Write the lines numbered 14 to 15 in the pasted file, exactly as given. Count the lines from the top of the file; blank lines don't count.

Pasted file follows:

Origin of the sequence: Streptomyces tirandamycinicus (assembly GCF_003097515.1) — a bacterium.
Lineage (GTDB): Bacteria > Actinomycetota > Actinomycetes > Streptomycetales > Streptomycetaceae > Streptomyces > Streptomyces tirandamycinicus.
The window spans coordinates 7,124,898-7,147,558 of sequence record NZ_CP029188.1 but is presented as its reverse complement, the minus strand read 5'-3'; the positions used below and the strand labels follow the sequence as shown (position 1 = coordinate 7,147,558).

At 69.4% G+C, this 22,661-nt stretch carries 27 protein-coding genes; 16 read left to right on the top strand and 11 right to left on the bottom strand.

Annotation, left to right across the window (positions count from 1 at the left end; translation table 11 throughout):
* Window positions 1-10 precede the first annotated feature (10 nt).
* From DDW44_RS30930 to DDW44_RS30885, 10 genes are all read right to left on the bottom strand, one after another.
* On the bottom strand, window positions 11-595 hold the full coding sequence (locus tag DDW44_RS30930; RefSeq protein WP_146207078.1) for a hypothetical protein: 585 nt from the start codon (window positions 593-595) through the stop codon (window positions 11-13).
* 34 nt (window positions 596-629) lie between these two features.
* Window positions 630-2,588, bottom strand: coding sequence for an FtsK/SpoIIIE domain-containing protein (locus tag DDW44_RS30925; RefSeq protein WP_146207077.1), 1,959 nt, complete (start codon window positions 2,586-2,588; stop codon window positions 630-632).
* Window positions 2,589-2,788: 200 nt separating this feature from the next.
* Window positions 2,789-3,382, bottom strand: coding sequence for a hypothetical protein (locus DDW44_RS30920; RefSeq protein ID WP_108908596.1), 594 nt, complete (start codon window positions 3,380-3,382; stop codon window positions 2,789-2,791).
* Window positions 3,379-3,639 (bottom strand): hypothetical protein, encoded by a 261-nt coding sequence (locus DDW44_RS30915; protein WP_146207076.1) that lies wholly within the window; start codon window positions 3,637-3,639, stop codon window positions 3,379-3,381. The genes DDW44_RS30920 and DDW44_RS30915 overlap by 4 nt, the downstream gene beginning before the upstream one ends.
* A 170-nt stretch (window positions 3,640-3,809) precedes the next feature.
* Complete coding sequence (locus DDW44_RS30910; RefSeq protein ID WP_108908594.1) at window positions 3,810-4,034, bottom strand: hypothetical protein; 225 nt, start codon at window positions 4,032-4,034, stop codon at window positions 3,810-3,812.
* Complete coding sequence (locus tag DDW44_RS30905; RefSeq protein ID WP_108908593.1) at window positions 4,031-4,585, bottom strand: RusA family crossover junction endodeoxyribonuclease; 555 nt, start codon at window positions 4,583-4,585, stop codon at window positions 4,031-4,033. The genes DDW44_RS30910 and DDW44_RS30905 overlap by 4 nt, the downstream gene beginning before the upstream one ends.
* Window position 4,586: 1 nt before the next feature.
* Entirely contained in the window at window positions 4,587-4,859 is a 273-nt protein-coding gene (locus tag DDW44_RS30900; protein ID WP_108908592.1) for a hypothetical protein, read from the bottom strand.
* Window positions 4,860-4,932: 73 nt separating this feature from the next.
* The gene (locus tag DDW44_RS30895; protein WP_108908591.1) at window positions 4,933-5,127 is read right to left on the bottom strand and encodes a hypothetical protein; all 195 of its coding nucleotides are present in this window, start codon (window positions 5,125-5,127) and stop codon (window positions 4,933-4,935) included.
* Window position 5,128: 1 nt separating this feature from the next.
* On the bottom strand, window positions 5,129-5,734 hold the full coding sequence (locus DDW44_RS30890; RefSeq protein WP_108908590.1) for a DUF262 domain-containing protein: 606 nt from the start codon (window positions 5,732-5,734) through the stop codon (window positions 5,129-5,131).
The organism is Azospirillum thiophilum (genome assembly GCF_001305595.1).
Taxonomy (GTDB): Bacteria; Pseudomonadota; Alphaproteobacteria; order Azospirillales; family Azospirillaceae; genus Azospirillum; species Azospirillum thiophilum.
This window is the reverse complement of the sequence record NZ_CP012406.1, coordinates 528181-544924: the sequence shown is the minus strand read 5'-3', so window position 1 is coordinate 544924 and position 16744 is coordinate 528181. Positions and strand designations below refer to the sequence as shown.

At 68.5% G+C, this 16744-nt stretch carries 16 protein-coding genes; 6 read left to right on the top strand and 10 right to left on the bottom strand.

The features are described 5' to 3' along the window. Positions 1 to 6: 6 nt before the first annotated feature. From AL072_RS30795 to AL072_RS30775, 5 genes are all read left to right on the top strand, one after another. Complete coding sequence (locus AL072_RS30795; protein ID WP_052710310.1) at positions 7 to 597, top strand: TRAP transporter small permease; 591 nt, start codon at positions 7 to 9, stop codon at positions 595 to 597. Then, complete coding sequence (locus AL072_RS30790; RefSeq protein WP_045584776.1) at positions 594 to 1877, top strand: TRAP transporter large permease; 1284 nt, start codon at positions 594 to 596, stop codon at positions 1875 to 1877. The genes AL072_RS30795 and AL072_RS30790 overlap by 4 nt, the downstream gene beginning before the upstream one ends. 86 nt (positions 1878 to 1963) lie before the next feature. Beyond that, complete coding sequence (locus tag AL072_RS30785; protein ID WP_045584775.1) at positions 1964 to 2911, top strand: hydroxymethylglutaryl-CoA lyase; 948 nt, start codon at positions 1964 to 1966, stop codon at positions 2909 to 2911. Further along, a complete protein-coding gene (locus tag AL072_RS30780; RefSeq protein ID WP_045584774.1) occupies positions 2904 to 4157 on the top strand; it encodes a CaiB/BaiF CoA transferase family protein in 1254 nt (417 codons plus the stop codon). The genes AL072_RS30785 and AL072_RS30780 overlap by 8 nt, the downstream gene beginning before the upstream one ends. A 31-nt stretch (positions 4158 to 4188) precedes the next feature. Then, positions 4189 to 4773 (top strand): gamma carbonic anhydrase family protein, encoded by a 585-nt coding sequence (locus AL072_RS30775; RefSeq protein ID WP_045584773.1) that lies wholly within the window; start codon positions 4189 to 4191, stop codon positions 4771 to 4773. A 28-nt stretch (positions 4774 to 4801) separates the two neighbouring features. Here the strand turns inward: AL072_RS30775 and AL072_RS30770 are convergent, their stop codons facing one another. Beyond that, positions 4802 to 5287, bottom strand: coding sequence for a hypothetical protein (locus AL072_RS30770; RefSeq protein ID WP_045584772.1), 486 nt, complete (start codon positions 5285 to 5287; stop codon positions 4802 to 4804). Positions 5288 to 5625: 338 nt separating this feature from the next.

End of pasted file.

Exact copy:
* A 170-nt stretch (window positions 3,640-3,809) precedes the next feature.
* Complete coding sequence (locus DDW44_RS30910; RefSeq protein ID WP_108908594.1) at window positions 3,810-4,034, bottom strand: hypothetical protein; 225 nt, start codon at window positions 4,032-4,034, stop codon at window positions 3,810-3,812.